A Penn State led team of international researchers has taken the first step in converting methane directly to electricity using bacteria, in a way that could be done near natural gas drilling sites.

Thomas K. Wood, holder of the biotechnology endowed chair and professor of chemical engineering at Penn State explains one motive, “Currently, we have to ship methane via pipelines. When you ship methane, you release a greenhouse gas. We can’t eliminate all the leakage, but we could cut it in half if we didn’t ship it via pipe long distances.”

There are other motives as well, such as making use of gas that is stranded away from pipelines.

The team’s research paper reporting the results of their work has been published in Nature Communications.

Micrograph of a synthetic bacterium that manufactures the chemical needed to capture electrons.  Image Credit: Thomas K. Wood / Penn State University. Click image for the largest view.

The researchers’ goal is to use microbial fuel cells to convert methane into electricity near the wellheads, eliminating long-distance transport. That goal is still far in the future, but they now have created a bacteria-powered fuel cell that can convert the methane into small amounts of electricity.

Wood said, “People have tried for decades to directly convert methane. But they haven’t been able to do it with microbial fuel cells. We’ve engineered a strain of bacteria that can.”

Microbial fuel cells convert chemical energy to electrical energy using microorganisms. They can run on most organic material, including wastewater, acetate and brewing waste. Methane, however, causes some problems for microbial fuel cells because, while there are bacteria that consume methane, they live in the depths of the ocean and are not currently culturable in the laboratory.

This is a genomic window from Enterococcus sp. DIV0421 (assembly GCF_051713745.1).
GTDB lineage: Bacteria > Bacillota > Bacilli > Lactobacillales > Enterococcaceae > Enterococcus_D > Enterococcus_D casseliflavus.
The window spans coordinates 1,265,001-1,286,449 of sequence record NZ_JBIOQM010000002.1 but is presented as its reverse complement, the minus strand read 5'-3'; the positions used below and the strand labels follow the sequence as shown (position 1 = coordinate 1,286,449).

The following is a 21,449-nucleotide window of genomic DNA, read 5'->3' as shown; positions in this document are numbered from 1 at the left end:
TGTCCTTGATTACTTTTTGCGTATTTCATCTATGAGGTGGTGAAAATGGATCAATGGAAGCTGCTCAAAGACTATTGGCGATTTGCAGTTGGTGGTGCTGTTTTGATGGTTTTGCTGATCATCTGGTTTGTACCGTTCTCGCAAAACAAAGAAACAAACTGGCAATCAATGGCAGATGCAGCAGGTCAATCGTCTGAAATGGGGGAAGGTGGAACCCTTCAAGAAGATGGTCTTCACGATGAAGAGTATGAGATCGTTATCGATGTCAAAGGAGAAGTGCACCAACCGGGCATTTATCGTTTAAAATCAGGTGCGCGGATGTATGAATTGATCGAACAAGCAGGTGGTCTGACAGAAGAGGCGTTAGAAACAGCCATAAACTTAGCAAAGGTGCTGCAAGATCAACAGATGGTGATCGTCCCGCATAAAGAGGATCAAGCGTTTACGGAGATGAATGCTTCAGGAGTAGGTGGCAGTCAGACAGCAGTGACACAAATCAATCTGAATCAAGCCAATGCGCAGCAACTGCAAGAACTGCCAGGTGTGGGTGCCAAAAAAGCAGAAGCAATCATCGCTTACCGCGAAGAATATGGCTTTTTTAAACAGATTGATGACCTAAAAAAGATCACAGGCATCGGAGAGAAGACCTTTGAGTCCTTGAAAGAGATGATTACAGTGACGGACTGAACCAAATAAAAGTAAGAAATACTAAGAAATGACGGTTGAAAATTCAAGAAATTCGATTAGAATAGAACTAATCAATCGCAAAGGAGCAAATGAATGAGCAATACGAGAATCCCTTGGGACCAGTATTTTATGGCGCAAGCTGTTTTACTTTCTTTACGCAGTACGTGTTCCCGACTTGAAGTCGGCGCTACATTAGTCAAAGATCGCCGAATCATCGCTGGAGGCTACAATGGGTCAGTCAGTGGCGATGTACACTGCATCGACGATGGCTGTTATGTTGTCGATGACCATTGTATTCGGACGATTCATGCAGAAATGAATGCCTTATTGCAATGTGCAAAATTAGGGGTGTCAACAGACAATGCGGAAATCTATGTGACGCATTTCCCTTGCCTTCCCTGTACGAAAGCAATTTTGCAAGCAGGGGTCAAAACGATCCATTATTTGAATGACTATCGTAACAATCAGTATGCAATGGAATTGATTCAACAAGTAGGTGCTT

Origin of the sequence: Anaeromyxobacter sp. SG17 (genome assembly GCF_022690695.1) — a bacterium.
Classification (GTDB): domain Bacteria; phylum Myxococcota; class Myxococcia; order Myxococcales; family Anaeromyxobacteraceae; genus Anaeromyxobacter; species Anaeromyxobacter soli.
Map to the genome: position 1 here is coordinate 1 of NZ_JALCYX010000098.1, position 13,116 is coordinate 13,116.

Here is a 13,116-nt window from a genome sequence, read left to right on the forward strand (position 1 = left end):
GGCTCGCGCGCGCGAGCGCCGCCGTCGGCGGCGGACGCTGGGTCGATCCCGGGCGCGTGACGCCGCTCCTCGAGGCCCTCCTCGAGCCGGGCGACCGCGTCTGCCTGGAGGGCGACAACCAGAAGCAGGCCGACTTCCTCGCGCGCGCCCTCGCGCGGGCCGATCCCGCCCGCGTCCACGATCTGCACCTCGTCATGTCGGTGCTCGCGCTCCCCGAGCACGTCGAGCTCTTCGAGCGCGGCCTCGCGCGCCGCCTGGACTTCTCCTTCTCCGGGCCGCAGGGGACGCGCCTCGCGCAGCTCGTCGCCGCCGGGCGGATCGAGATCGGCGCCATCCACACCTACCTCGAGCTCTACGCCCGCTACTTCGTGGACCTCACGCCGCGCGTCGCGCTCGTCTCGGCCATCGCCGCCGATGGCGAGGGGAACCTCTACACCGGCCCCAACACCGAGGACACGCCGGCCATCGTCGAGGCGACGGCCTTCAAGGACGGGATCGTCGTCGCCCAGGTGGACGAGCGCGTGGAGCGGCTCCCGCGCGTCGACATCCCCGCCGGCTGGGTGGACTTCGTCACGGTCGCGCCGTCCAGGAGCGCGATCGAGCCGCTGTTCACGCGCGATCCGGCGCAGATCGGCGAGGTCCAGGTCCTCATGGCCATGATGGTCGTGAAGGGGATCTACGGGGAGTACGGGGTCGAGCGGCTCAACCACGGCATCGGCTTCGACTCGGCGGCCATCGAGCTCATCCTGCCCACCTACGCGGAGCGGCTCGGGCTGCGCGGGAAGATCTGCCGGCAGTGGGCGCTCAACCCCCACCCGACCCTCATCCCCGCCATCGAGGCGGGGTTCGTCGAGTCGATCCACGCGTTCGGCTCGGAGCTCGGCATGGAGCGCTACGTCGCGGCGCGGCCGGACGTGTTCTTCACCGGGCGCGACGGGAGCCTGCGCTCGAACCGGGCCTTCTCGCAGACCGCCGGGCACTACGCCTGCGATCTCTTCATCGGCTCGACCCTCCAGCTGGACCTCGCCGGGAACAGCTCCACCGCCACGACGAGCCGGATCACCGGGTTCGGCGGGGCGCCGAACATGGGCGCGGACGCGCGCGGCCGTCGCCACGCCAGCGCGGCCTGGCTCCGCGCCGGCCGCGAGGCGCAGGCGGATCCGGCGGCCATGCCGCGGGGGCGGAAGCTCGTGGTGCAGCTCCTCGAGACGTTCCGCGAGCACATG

“We know of a bacterium that can produce an energy enzyme that grabs methane. We can’t grow them in captivity, but we looked at the DNA and found something from the bottom of the Black Sea and synthesized it,” he said.

The researchers actually created a consortium of bacteria that produces electricity because each bacterium does its portion of the job. Using synthetic biological approaches, including DNA cloning, the researchers created a bacterium like those in the depths of the Black Sea, but one they can grow in the laboratory.

This bacterium uses methane and produces acetate, electrons and the energy enzyme that grabs electrons. The researchers also added a mixture of bacteria found in sludge from an anaerobic digester – the last step in waste treatment. This sludge contains bacteria that produce compounds that can transport electrons to an electrode, but these bacteria needed to be acclimated to methane to survive in the fuel cell.
“We need electron shuttles in this process,” said Wood. “Bacteria in sludge act as those shuttles.”

Once electrons reach an electrode, the flow of electrons produces electricity. To increase the amount of electricity produced, the researchers used a naturally occurring bacterial genus – Geobacter, which consumes the acetate created by the synthetic bacteria that captures methane to produce electrons.

To show that an electron shuttle was necessary, the researchers ran the fuel cell with only the synthetic bacteria and Geobacter. The fuel cell produced no electricity. They added humic acids – a non-living electron shuttle – and the fuel cells worked. Bacteria from the sludge are better shuttles than humic acids because they are self-sustaining.

The researchers have filed provisional patents on this process.

“This process makes a lot of electricity for a microbial fuel cell,” said Wood. “However, at this point that amount is 1,000 times less than the electricity produced by a methanol fuel cell.”

That’s an honest comparison that we don’t often see. But let’s not overlook the breakthrough aspects of the work. This is methane straight to electricity. Methane is abundant, cleaner than many fuels and often found way out there where the economics for pipelining is uneconomic. That makes further pursuit worth the effort, which is a lot better than still looking for an method that works. Congratulations are in order with encouragement for more development. Cohabitating bacteria is an idea that has quite interesting potentials.


1 Comment so far

  1. Jagdish Dhall on May 31, 2017 12:46 PM

    I think that a fuel cell would be a good way to convert methane to electricity. We should be working to optimise the use of methane/methanol/dimethyl ether as fuels for fuel cells.

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